The death of Moammar Gadhafi on Thursday removes him as a force that could undermine the new, interim Libyan leadership. But the country still faces many obstacles to building a stable, prosperous and democratic future.

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The Two-Way
6:00 am
Fri October 21, 2011

Gadhafi's Funeral Delayed; Questions Persist On Final Moments

In Sirte, fighters loyal to the new government celebrate after the town's defenses finally fell, and former leader Moammar Gadhafi was killed.

Philippe Desmazes AFP/Getty Images

The funeral for former Libyan ruler Moammar Gadhafi was to have taken place Friday, in keeping with Islamic tradition that bodies be buried as soon as possible. But a host of concerns have caused the body to be placed in temporary storage instead — and an inquiry may be launched into how he died.

The dictator was found and killed in his hometown of Sirte Thursday, after eight months of unrest and violence in Libya.

Here are some of the open questions concerning Libya:

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Africa
5:17 am
Fri October 21, 2011

Uganda Mission Part Of Military's Wide Reach

The leader of the Lord's Resistance Army, Joseph Kony, is shown in 2006. He has fought against the Ugandan government for years. The U.S. is now sending 100 military advisers to central Africa to help regional armies fight against Kony's movement.

Stuart Price AP

President Obama's decision to send 100 U.S. troops into central Africa to help combat a rebel group may have struck many as a surprise, but there's a long precedent for such operations.

U.S. forces have worked collaboratively with numerous militaries around the globe in recent decades, whether to put down insurgencies in places like the Philippines and El Salvador, or to fight the drug trade in Colombia and Mexico.

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Research News
10:01 pm
Thu October 20, 2011

'Living Fossils' Just A Branch On Cycad Family Tree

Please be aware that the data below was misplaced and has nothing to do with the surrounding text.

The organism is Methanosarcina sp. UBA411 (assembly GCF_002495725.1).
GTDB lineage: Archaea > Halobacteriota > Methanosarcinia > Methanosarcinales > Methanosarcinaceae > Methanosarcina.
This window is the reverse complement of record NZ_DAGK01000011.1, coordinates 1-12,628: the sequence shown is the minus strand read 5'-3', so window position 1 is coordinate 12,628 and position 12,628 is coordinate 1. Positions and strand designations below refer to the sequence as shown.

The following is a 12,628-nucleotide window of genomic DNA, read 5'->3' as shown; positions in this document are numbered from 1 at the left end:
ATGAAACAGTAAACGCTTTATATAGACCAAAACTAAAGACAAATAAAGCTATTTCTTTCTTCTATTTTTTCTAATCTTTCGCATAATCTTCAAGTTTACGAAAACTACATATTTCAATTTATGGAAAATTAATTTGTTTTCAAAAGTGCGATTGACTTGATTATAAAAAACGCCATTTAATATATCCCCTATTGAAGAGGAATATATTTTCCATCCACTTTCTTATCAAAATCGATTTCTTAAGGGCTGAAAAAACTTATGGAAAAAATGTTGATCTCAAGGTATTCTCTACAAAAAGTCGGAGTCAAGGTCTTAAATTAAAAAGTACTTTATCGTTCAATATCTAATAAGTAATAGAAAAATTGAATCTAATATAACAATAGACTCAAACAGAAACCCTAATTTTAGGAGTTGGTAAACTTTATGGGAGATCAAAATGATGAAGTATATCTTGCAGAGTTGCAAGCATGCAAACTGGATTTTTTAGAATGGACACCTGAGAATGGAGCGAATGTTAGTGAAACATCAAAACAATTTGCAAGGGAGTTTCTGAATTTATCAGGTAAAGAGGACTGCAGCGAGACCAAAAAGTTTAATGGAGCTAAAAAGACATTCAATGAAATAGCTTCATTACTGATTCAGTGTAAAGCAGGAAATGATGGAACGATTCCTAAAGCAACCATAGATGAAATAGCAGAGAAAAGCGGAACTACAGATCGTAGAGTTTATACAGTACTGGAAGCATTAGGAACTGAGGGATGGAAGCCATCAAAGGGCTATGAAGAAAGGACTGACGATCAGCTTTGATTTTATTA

A giant dioon, seen at the United States Botanic Garden, is part of the cycad family and can be found growing in Mexico and Central America.

Maggie Starbard NPR

Originally published on Fri October 21, 2011 6:46 am

Although dinosaurs died out 65 million years ago, there are still thought to be a few species left over from those days. Plants called cycads are among these rare "living fossils" — they have remained pretty much unchanged for more than 300 million years, but a study in Science magazine suggests that glamorous title may not be deserved.

There's no time machine in Washington, D.C., but Harvard botanist Sarah Mathews leads me to what's arguably the next best thing — a room made of glass in the U.S. Botanic Garden, just downhill from the U.S. Capitol.

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Middle East
10:01 pm
Thu October 20, 2011

Prominent Syrian Activist Flees, Reveals Identity

At his home in Syria, activist Rami Jarrah, 28, spoke out under the alias Alexander Page. Fearing arrest, he recently fled to Egypt.

Courtesy of Rami Jarrah

Originally published on Fri October 21, 2011 8:30 pm

The Syrian government has barred most international journalists from the country, restricting coverage since an uprising began last spring. In response, Syrian activists have played a crucial role in providing information to the wider world.

One of the most prominent is Alexander Page — an alias that a young Syrian used for his safety. He was often cited by international media outlets, including NPR.

But he recently fled Syria after his identity was compromised and he was in danger of arrest.

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Business
10:01 pm
Thu October 20, 2011

Japan's Uniqlo Eyes Manhattan, And More

The mannequins are fashionably dressed at Uniqlo's new Fifth Avenue flagship store in New York. Uniqlo's U.S. chief says he would eventually like to have 1,600 stores in the country, almost twice the number in Japan.

Mark Lennihan AP

Originally published on Fri October 21, 2011 1:59 pm

At the same time that Gap is closing 20 percent of its stores, a big Japanese clothing retailer called Uniqlo plans to open hundreds of shops in the U.S. Uniqlo is sort of like the Gap of Japan: The low-priced casual clothing retailer has been around since the 1980s, but sales are flattening out in its home market so the company is looking overseas for growth.

The U.S. is at the heart of its strategy, according to the head of Uniqlo's U.S. operation, Shin Odake.